Editorial: At long last, Kansas City embraces its neglected riverfront

Fireworks exploded over the Christopher S. Bond Bridge as part of the KC Riverfest celebration at Richard L. Berkley Riverfront Park.
Fireworks exploded over the Christopher S. Bond Bridge as part of the KC Riverfest celebration at Richard L. Berkley Riverfront Park. deulitt@kcstar.com

One of the Kansas City area’s most sprawling and significant assets is on the verge of coming into its own.

Finally, our long neglected riverfront is blossoming, promising to become a bustling destination for condo dwellers, shoppers and people who simply want to enjoy the walking paths and other outdoor amenities that now sit along the Missouri River.

To say the recent apartment groundbreaking and other announcements have been a long time coming is an understatement.

Kansas City, established in 1838, exists because of the Missouri River. Yet somehow, development along its banks has been painfully slow, a tangle of starts and stops and long-stalled plans.

A good portion of the problem has been a lack of vision. For some time, the inability of the city to control mob influence that once ruled in the River Market was to blame. And for too long, Kansas City was stubbornly reluctant to link its present with an image reminiscent of the fur traders and explorers of the past.

No more. Kansas City should applaud the progress.

Substantial development is occurring along Berkley Riverfront Park. The most notable step forward is the construction of 410 luxury apartments that will face the park. The apartments are a piece of a larger $72 million development, which will include 12,000 square feet of retail space, being ushered in by the port authority of Kansas City, called Port KC.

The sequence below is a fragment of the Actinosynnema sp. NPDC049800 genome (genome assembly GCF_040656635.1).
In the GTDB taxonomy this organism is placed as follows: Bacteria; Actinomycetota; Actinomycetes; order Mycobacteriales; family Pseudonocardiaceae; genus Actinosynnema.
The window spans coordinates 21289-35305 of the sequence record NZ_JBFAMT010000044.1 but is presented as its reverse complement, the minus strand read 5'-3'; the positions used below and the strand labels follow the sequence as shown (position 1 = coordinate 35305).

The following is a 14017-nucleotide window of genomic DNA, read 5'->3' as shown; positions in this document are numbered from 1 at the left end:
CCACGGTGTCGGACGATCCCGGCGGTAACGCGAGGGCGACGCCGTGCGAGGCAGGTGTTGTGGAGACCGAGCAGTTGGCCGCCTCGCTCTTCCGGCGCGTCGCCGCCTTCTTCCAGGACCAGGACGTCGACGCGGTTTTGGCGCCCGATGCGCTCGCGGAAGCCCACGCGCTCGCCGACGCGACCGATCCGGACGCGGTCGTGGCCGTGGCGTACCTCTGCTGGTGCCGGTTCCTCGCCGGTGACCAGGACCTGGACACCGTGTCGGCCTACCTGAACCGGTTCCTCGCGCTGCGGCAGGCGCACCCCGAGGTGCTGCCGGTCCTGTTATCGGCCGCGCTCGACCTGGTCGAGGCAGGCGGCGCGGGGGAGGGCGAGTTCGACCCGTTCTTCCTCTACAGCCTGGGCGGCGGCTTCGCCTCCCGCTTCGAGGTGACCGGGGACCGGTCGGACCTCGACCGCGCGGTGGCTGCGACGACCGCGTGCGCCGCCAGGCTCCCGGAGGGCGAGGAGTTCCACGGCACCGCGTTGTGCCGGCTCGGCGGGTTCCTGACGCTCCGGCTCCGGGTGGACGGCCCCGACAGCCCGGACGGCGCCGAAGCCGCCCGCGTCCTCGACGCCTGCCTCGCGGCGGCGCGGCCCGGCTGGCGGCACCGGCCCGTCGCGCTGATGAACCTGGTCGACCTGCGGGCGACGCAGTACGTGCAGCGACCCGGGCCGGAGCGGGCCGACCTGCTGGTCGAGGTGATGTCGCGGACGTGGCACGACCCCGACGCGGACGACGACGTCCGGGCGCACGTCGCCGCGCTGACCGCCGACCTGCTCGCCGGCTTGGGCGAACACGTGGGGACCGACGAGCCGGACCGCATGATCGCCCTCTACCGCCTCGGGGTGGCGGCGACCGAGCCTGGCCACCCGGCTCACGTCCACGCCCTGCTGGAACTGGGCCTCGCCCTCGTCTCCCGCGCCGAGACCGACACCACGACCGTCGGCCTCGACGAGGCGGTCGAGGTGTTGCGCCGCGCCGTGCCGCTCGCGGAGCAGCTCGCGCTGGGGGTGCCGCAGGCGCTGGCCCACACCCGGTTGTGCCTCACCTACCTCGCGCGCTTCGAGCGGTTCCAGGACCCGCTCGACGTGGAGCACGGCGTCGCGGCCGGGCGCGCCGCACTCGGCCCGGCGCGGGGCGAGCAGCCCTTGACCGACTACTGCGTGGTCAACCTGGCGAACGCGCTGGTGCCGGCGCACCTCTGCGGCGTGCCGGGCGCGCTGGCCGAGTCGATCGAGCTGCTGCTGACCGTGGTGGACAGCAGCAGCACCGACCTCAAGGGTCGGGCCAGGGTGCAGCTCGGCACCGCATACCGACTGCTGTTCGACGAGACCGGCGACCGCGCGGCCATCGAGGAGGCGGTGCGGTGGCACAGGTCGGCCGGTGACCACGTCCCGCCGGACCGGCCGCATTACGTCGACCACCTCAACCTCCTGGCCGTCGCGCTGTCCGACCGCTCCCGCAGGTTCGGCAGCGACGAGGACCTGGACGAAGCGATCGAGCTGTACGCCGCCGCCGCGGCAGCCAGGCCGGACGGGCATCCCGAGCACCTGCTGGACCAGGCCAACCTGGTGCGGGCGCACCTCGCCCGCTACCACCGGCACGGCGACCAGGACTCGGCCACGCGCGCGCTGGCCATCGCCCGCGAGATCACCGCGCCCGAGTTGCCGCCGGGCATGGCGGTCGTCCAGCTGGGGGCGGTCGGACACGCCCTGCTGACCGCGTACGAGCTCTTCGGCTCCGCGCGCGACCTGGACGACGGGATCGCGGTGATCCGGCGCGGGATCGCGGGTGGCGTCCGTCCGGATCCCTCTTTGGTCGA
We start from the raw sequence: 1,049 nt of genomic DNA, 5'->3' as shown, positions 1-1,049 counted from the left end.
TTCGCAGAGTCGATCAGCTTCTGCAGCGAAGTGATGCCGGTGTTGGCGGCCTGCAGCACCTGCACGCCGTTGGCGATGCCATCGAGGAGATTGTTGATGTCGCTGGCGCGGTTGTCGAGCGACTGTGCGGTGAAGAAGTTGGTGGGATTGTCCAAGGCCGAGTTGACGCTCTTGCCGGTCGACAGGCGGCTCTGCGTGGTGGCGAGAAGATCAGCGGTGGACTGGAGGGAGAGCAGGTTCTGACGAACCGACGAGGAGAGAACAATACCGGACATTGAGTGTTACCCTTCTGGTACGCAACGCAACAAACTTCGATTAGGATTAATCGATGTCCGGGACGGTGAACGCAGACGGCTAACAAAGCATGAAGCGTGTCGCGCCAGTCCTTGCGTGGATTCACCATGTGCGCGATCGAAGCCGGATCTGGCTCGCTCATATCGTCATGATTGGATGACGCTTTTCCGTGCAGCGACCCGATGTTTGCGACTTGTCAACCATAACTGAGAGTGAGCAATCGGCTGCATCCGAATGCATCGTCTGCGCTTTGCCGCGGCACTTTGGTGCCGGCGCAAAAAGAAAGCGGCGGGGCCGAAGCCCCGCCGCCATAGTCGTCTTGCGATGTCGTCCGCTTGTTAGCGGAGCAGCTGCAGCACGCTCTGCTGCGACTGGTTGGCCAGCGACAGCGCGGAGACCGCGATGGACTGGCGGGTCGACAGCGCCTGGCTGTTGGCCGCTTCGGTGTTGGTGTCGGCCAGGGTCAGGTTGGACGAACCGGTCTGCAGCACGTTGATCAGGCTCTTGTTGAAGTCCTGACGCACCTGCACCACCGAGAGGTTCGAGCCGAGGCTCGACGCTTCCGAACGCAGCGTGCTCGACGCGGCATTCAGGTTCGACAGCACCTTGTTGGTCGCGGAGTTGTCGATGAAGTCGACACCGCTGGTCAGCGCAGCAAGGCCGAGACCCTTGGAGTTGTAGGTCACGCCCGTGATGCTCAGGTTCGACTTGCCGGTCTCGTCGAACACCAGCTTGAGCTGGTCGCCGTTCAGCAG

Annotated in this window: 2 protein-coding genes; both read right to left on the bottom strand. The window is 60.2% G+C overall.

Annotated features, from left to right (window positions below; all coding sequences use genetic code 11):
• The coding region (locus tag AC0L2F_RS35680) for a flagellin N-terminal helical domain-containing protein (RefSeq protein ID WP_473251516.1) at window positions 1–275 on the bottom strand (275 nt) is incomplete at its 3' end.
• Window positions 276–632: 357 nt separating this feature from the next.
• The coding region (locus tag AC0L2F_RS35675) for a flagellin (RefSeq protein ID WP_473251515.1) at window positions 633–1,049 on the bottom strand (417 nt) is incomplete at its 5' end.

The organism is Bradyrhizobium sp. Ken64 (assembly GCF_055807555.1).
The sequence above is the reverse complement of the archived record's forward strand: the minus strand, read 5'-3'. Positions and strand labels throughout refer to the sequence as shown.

Eventually, as many as 1,500 apartments could fill that space. And the arrival of those new residents should in turn spur the opening of more retail shops and perhaps office developments.

Renderings of such possibilities appear entirely feasible.

Go to Berkleyriverfrontparkkc.com to view an animated bird’s-eye view of the envisioned future development. It’s an ambitious vision that includes manicured grounds, athletic amenities, apartments and office space, all neatly arranged within a 45-acre master plan.

There is a synergy evident in the heart of Kansas City. It began with the resurgence of downtown, flowed into the River Market area and now could move eastward to the riverfront.

The streetcar line is perhaps the most visible addition that has sparked interest and has generated pedestrian traffic in the River Market area. The Kansas City Streetcar Authority has given its blessing, endorsing the idea of expanding the line north to connect to Berkley Riverfront Park.

As more people have moved into the many lofts and condos in the River Market, parking has become an issue — evidence of the area’s growing popularity. The city recently announced a pilot project to bring metered parking. This will begin later this month, with meters installed from Grand Boulevard to Fifth Street and from Main Street to Third Street.

The River Market was alive with traffic during the recent Fourth of July festivities held on the riverfront, an event that draws people from all portions of the city. Some revelers no doubt were surprised by how vibrant the River Market was compared to their last visit.

The challenge now for city leaders will be to keep the momentum going. At long last, Kansas City could overcome decades of inertia and actually embrace our historic riverfront.